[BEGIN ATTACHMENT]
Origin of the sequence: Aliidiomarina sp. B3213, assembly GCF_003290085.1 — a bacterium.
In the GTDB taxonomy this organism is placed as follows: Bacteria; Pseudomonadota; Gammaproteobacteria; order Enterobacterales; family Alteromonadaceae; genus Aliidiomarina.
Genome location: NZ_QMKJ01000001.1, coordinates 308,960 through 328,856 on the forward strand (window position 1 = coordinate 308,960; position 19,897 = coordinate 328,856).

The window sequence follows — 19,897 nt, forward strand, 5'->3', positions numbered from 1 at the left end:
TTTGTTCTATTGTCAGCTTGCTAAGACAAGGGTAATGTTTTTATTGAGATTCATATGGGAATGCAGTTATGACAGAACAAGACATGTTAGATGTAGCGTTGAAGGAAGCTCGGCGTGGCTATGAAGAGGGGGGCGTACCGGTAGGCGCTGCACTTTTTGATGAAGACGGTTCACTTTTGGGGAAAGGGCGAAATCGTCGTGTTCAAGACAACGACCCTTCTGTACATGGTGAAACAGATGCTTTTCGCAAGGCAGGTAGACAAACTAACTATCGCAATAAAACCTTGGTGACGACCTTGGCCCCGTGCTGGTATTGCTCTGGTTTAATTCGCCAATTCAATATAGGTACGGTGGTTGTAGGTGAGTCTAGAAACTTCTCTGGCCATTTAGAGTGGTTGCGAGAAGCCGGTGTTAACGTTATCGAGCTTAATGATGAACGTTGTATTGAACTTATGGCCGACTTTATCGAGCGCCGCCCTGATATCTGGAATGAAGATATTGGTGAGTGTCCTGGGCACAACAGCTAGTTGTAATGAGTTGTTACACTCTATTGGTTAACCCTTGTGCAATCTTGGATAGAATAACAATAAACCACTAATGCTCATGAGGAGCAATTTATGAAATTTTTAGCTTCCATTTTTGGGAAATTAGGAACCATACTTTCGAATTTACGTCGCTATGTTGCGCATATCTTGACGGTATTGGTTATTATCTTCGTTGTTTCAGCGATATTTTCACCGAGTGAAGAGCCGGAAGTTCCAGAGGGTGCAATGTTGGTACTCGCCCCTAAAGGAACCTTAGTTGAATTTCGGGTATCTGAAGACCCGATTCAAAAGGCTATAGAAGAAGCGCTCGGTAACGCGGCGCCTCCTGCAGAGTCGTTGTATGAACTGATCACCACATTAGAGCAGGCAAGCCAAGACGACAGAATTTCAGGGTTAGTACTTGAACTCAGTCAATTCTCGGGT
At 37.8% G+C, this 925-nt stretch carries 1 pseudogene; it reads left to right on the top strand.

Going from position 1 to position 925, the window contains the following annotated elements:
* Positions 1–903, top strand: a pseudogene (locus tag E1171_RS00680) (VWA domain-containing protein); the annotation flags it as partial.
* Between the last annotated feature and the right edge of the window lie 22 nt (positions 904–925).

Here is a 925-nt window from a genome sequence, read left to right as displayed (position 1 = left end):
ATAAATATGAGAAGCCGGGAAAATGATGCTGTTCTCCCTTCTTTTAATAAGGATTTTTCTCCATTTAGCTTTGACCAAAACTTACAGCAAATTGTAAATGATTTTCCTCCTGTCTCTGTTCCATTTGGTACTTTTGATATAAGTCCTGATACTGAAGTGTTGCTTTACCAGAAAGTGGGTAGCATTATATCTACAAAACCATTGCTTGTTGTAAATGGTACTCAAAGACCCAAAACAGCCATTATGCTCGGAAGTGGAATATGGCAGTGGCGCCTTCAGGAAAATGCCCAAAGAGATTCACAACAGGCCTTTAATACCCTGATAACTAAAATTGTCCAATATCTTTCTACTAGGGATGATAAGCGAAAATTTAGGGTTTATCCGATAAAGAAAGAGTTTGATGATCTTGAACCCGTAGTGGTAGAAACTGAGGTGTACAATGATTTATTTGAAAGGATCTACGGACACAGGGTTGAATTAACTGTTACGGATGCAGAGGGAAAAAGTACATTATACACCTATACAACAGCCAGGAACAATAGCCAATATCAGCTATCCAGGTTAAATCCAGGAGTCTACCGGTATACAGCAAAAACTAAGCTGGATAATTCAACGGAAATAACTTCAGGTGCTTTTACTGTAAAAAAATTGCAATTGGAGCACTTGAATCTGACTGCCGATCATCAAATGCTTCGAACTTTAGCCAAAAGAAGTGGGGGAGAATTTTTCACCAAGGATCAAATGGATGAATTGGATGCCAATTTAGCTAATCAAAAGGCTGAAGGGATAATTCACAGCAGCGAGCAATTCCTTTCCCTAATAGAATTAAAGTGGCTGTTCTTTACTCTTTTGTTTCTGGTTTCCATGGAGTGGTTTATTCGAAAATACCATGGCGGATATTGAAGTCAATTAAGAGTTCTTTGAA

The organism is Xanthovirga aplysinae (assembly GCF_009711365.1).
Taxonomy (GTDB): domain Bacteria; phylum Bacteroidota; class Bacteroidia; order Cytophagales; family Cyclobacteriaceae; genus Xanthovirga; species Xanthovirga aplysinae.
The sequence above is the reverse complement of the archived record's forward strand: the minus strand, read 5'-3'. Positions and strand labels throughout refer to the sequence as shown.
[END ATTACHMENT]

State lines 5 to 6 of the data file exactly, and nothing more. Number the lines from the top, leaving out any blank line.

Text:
TTTGTTCTATTGTCAGCTTGCTAAGACAAGGGTAATGTTTTTATTGAGATTCATATGGGAATGCAGTTATGACAGAACAAGACATGTTAGATGTAGCGTTGAAGGAAGCTCGGCGTGGCTATGAAGAGGGGGGCGTACCGGTAGGCGCTGCACTTTTTGATGAAGACGGTTCACTTTTGGGGAAAGGGCGAAATCGTCGTGTTCAAGACAACGACCCTTCTGTACATGGTGAAACAGATGCTTTTCGCAAGGCAGGTAGACAAACTAACTATCGCAATAAAACCTTGGTGACGACCTTGGCCCCGTGCTGGTATTGCTCTGGTTTAATTCGCCAATTCAATATAGGTACGGTGGTTGTAGGTGAGTCTAGAAACTTCTCTGGCCATTTAGAGTGGTTGCGAGAAGCCGGTGTTAACGTTATCGAGCTTAATGATGAACGTTGTATTGAACTTATGGCCGACTTTATCGAGCGCCGCCCTGATATCTGGAATGAAGATATTGGTGAGTGTCCTGGGCACAACAGCTAGTTGTAATGAGTTGTTACACTCTATTGGTTAACCCTTGTGCAATCTTGGATAGAATAACAATAAACCACTAATGCTCATGAGGAGCAATTTATGAAATTTTTAGCTTCCATTTTTGGGAAATTAGGAACCATACTTTCGAATTTACGTCGCTATGTTGCGCATATCTTGACGGTATTGGTTATTATCTTCGTTGTTTCAGCGATATTTTCACCGAGTGAAGAGCCGGAAGTTCCAGAGGGTGCAATGTTGGTACTCGCCCCTAAAGGAACCTTAGTTGAATTTCGGGTATCTGAAGACCCGATTCAAAAGGCTATAGAAGAAGCGCTCGGTAACGCGGCGCCTCCTGCAGAGTCGTTGTATGAACTGATCACCACATTAGAGCAGGCAAGCCAAGACGACAGAATTTCAGGGTTAGTACTTGAACTCAGTCAATTCTCGGGT
At 37.8% G+C, this 925-nt stretch carries 1 pseudogene; it reads left to right on the top strand.